NAHB Files Amicus Brief in Supreme Court ‘Takings’ Case

Filed in Land Development, Legal by on July 2, 2018 0 Comments

Supreme CourtNAHB recently submitted an amicus brief in a Supreme Court case that may have a profound effect on land use lawsuits.

This fall, the court will hear arguments in Knick v. Township of Scott, a case that has major implications for Fifth Amendment “takings” claims. The takings clause provides a guarantee that property owners be paid “just compensation” when the government takes property for a public use. The issue in Knick deals with access to federal courts for just compensation claims.

Due to the court’s 1985 decision in Williamson County Regional Planning Commission v. Hamilton Bank of Johnson City, plaintiffs have to jump through a number of legal hoops before bringing a takings claim in federal court. These legal hoops, referred to as Williamson County’s ripeness test, cost time and money, and government defendants use Williamson County to wear down plaintiffs well before a federal court has the opportunity to hear a takings claim on the merits. The Knick case will reconsider Williamson County.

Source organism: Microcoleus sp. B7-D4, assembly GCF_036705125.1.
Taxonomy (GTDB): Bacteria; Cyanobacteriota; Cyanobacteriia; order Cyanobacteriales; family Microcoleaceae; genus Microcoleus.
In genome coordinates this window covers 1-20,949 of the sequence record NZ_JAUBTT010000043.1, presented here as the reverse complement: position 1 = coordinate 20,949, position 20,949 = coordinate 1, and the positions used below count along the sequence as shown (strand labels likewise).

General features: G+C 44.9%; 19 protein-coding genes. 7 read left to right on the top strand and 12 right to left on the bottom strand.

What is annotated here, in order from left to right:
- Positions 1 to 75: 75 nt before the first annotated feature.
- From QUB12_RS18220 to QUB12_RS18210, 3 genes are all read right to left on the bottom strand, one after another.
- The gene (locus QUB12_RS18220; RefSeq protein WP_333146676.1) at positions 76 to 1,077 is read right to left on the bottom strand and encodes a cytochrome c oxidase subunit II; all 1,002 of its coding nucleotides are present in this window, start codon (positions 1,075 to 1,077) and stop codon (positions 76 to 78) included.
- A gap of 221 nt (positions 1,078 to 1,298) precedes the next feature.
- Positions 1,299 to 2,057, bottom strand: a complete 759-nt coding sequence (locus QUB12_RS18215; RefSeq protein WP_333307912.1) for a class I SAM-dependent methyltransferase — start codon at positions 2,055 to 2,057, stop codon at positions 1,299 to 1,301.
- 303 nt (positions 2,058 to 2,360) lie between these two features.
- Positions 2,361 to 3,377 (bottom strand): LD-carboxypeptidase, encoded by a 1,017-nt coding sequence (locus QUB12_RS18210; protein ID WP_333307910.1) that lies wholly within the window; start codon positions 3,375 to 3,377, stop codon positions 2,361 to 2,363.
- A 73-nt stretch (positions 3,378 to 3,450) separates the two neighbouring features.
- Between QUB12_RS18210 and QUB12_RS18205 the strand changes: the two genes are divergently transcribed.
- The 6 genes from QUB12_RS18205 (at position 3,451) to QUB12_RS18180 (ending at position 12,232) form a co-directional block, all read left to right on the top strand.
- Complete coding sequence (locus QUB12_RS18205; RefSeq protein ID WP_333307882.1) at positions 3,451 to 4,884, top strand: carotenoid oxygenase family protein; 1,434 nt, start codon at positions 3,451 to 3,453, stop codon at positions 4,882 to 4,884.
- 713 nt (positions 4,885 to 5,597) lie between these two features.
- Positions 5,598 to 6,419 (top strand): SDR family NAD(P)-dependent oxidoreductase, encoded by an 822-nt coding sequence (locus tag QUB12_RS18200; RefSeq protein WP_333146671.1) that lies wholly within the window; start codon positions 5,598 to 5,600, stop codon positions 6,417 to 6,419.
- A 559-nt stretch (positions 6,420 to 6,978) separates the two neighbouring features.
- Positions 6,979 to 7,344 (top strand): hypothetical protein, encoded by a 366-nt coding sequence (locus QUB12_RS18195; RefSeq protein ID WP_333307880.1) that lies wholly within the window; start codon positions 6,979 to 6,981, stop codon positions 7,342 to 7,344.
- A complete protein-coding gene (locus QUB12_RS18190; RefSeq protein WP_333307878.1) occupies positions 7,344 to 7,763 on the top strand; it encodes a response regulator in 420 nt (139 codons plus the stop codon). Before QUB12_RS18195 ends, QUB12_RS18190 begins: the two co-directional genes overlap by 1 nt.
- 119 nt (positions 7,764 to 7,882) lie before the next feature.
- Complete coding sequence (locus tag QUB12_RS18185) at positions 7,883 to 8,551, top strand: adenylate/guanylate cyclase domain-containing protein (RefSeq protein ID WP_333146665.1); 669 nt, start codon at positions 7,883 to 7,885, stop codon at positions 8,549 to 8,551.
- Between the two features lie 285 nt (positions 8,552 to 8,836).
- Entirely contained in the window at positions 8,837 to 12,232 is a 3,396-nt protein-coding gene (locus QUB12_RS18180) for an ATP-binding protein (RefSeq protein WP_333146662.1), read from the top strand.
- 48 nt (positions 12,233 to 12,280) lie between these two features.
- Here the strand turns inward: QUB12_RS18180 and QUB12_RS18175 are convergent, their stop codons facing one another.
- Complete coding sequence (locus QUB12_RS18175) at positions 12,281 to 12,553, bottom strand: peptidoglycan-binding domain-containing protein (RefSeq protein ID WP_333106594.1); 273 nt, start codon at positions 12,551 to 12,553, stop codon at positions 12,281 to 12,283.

NAHB has long argued that Williamson County should be overturned. Since the 1985 decision, NAHB has pursued multiple avenues to overturn Williamson County, in the form of amicus briefs and efforts to find a Congressional fix. NAHB submitted one of just three briefs encouraging the Supreme Court to take the Knick case. On March 5, the court agreed to hear the case.

NAHB submitted another amicus brief on June 5, this time for the merits stage of the Knick case. In addition, other NAHB members participated in separate amicus efforts. NAHB LANDS member Tim Hollister submitted a brief on behalf of certain members of Congress, and longtime NAHB Frank Kottschade joined another amicus brief, which highlighted his years-long takings lawsuit.

Oral argument will likely be in the fall.

Facebooktwitterlinkedinmail

Leave a Reply

Your email address will not be published. Required fields are marked *

Advertisement